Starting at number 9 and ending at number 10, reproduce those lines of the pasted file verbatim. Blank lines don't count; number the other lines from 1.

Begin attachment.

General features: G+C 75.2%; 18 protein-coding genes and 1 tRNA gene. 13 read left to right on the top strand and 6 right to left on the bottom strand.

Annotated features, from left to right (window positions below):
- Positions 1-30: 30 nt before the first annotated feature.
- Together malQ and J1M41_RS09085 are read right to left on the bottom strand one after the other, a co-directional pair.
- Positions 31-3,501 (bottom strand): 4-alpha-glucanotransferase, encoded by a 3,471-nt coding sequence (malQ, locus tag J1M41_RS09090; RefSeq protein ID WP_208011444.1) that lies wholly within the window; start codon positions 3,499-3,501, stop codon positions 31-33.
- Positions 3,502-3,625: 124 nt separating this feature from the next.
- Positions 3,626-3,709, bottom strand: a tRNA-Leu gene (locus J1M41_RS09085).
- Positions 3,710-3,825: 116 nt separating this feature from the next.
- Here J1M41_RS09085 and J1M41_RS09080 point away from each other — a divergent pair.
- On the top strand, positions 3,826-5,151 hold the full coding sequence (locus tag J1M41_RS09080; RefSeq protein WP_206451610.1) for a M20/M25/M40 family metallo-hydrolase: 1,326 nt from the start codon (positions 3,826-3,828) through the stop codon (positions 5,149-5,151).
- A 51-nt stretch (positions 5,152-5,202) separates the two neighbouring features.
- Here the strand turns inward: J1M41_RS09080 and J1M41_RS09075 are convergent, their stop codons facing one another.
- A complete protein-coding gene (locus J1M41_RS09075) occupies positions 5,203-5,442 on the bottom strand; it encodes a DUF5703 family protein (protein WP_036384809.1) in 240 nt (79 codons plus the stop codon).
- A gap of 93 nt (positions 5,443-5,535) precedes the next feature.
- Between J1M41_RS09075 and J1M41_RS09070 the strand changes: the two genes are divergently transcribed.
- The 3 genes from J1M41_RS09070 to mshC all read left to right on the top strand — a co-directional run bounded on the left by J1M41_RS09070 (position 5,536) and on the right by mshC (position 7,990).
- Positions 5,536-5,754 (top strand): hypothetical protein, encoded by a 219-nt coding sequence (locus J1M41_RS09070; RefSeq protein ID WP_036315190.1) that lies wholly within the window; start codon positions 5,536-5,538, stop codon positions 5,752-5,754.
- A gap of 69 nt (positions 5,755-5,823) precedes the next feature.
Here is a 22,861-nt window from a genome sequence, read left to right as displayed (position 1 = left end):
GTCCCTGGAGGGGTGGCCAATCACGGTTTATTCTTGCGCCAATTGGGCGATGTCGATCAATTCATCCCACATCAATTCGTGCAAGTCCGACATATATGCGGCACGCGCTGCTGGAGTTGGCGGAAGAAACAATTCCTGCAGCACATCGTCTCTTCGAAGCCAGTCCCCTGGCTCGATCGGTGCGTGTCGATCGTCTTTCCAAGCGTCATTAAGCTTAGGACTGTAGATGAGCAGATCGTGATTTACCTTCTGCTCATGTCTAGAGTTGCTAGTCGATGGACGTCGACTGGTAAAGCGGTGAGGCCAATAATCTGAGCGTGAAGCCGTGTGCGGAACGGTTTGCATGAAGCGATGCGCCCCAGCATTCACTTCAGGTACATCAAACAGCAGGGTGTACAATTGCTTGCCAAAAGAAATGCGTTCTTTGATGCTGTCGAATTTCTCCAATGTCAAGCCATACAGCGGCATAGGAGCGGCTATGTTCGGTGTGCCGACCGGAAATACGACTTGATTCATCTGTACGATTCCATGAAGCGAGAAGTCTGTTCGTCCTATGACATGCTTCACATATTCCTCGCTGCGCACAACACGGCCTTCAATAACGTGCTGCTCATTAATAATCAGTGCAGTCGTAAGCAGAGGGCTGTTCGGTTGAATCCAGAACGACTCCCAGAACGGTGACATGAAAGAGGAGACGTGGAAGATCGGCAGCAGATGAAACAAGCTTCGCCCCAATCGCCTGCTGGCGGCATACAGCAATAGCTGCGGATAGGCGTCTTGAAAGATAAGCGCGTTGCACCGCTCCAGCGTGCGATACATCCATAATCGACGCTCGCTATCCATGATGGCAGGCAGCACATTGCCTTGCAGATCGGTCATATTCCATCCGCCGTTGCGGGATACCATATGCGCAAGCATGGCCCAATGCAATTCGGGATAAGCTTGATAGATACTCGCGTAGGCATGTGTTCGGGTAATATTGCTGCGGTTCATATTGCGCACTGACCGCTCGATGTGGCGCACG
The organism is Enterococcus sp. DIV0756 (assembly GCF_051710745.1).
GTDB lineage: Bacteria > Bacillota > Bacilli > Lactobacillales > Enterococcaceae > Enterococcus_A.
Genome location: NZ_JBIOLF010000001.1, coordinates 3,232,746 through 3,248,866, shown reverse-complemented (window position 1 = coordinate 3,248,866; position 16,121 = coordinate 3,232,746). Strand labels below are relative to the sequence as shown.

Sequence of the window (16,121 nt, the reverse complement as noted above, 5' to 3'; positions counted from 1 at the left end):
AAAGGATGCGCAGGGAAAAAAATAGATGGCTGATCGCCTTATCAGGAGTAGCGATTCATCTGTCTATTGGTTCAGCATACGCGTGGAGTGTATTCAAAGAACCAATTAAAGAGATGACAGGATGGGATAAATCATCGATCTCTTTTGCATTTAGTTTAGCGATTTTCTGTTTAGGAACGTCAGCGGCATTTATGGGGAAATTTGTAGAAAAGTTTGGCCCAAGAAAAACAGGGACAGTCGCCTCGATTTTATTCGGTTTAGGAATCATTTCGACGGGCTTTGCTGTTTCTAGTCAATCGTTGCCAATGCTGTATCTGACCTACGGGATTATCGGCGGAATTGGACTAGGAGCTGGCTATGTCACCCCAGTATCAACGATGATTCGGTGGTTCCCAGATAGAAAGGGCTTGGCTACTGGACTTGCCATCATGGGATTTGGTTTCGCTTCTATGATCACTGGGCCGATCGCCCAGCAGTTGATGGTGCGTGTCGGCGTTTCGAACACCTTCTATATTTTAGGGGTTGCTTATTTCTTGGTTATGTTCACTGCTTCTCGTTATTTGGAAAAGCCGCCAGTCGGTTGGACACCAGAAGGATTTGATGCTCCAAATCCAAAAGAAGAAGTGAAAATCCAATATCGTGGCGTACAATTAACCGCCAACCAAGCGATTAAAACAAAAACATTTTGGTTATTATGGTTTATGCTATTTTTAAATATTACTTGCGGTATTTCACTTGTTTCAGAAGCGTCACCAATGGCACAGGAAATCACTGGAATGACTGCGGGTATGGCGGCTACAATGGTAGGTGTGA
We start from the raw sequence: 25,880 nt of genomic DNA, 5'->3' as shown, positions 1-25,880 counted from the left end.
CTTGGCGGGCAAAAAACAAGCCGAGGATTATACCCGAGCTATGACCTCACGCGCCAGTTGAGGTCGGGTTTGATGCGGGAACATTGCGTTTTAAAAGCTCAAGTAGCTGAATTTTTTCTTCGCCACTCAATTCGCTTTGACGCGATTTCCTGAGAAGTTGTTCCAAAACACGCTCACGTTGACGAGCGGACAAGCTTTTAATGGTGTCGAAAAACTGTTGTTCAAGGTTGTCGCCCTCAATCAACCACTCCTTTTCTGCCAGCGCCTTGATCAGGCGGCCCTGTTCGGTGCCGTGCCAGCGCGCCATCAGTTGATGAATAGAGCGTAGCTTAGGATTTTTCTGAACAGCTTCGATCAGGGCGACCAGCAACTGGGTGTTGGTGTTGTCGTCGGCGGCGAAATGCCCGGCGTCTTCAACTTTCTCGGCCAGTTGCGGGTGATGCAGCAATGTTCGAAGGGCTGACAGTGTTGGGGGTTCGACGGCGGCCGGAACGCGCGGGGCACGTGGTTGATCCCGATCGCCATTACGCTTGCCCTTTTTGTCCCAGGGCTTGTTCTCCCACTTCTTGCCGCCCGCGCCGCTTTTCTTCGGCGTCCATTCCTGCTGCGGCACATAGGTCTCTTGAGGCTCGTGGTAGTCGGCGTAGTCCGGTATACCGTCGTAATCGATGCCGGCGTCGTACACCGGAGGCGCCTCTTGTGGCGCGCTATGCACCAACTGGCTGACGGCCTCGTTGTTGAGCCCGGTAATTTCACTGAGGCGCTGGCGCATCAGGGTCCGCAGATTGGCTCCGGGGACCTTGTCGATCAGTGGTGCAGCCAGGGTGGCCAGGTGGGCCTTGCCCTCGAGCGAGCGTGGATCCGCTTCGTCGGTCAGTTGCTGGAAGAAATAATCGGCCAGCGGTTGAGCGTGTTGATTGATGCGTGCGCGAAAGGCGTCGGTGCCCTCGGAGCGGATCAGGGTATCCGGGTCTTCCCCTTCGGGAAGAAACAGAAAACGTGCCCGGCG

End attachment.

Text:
- Here J1M41_RS09085 and J1M41_RS09080 point away from each other — a divergent pair.
- On the top strand, positions 3,826-5,151 hold the full coding sequence (locus tag J1M41_RS09080; RefSeq protein WP_206451610.1) for a M20/M25/M40 family metallo-hydrolase: 1,326 nt from the start codon (positions 3,826-3,828) through the stop codon (positions 5,149-5,151).